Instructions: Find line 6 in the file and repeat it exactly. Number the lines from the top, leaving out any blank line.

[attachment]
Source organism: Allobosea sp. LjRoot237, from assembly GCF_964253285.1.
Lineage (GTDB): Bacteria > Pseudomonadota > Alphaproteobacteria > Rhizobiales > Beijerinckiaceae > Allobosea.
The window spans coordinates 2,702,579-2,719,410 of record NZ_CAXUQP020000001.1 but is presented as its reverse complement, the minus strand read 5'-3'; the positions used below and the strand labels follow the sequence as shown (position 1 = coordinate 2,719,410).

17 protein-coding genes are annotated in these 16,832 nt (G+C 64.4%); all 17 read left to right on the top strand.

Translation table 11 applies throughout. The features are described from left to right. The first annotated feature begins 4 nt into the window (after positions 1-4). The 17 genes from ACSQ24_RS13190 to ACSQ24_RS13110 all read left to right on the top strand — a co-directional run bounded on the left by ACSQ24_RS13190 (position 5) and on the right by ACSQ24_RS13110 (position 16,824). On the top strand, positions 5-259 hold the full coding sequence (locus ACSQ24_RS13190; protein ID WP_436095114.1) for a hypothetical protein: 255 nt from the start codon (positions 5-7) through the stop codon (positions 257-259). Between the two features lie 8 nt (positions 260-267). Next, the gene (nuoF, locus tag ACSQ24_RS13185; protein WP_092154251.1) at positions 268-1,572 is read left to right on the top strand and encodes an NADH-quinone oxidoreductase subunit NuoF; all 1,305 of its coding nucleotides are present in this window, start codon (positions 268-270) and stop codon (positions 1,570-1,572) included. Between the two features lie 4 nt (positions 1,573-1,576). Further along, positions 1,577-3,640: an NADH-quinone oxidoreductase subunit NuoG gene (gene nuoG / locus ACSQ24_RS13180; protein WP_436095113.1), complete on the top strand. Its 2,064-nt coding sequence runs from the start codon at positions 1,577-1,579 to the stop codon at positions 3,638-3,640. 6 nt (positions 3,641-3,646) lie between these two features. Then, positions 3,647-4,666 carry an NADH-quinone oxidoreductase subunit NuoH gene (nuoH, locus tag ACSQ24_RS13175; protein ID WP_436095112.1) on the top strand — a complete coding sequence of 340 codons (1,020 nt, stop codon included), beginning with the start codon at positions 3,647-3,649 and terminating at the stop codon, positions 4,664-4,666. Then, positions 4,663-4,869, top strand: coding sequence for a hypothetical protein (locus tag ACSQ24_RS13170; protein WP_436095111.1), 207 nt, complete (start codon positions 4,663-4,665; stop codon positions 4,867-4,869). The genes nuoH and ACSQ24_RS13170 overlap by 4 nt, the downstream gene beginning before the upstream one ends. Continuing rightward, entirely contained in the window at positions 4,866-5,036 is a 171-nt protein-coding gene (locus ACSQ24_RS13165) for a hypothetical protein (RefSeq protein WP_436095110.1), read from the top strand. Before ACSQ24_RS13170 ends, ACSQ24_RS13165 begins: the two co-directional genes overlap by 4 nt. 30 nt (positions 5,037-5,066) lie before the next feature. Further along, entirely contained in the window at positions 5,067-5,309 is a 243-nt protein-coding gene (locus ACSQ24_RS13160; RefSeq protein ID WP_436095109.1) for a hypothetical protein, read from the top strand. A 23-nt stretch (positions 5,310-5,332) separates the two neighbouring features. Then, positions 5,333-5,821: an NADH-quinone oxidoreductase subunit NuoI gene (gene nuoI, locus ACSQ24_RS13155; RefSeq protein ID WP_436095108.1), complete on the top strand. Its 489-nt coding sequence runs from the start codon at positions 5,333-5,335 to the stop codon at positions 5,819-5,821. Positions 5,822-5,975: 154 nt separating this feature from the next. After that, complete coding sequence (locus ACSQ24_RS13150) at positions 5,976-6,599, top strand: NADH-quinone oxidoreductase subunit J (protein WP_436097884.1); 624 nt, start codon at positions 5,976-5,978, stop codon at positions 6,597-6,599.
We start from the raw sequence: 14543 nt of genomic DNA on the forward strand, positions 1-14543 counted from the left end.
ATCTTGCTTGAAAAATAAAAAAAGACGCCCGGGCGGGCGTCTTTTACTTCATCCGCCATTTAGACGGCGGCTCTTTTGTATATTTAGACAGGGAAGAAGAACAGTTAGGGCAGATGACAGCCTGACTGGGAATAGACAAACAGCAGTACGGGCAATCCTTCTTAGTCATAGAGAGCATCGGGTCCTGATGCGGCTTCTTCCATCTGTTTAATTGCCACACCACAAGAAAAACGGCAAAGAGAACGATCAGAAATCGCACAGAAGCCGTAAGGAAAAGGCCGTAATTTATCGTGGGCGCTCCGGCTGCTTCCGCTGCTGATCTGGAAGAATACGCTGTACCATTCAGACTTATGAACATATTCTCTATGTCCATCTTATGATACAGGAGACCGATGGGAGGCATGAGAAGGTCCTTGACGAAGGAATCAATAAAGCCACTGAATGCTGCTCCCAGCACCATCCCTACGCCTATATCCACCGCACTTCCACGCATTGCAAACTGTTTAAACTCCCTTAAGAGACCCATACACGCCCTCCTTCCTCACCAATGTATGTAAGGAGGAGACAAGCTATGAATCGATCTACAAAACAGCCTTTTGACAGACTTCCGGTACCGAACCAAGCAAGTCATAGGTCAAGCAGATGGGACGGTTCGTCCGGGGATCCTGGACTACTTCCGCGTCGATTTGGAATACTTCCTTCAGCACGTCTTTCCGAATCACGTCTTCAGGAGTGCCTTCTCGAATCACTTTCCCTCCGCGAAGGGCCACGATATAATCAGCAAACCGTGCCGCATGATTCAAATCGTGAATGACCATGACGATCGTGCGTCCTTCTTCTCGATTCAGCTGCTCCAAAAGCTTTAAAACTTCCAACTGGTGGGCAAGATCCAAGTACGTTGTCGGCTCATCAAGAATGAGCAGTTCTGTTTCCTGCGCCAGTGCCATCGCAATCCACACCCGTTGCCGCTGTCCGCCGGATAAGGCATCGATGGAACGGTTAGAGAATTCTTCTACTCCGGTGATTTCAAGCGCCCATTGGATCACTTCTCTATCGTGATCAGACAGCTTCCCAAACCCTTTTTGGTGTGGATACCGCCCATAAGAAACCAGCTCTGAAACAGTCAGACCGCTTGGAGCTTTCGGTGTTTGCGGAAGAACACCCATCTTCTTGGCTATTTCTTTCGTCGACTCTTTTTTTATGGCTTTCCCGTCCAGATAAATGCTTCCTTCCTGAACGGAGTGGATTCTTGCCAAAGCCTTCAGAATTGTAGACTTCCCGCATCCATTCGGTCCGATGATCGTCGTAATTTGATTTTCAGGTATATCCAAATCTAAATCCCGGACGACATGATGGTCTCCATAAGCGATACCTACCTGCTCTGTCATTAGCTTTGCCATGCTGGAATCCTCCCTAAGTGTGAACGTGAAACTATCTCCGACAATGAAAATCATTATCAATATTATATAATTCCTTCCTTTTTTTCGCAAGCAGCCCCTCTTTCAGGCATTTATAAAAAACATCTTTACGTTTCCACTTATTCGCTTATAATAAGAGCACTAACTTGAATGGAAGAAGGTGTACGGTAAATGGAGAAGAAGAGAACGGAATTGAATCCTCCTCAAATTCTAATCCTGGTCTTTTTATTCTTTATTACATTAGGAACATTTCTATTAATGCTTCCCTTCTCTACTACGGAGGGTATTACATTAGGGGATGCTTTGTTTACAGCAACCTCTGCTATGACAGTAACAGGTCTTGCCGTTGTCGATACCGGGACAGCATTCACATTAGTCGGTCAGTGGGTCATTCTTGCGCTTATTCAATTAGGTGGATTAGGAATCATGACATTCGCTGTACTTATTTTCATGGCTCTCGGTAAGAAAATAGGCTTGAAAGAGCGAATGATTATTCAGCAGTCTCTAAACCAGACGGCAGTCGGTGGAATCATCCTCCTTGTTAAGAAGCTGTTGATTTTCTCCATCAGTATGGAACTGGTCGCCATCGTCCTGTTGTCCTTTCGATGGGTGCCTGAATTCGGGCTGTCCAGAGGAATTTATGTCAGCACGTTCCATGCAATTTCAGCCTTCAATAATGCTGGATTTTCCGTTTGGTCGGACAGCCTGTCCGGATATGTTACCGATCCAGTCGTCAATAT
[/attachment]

We start from the raw sequence: 14543 nt of genomic DNA on the forward strand, positions 1-14543 counted from the left end.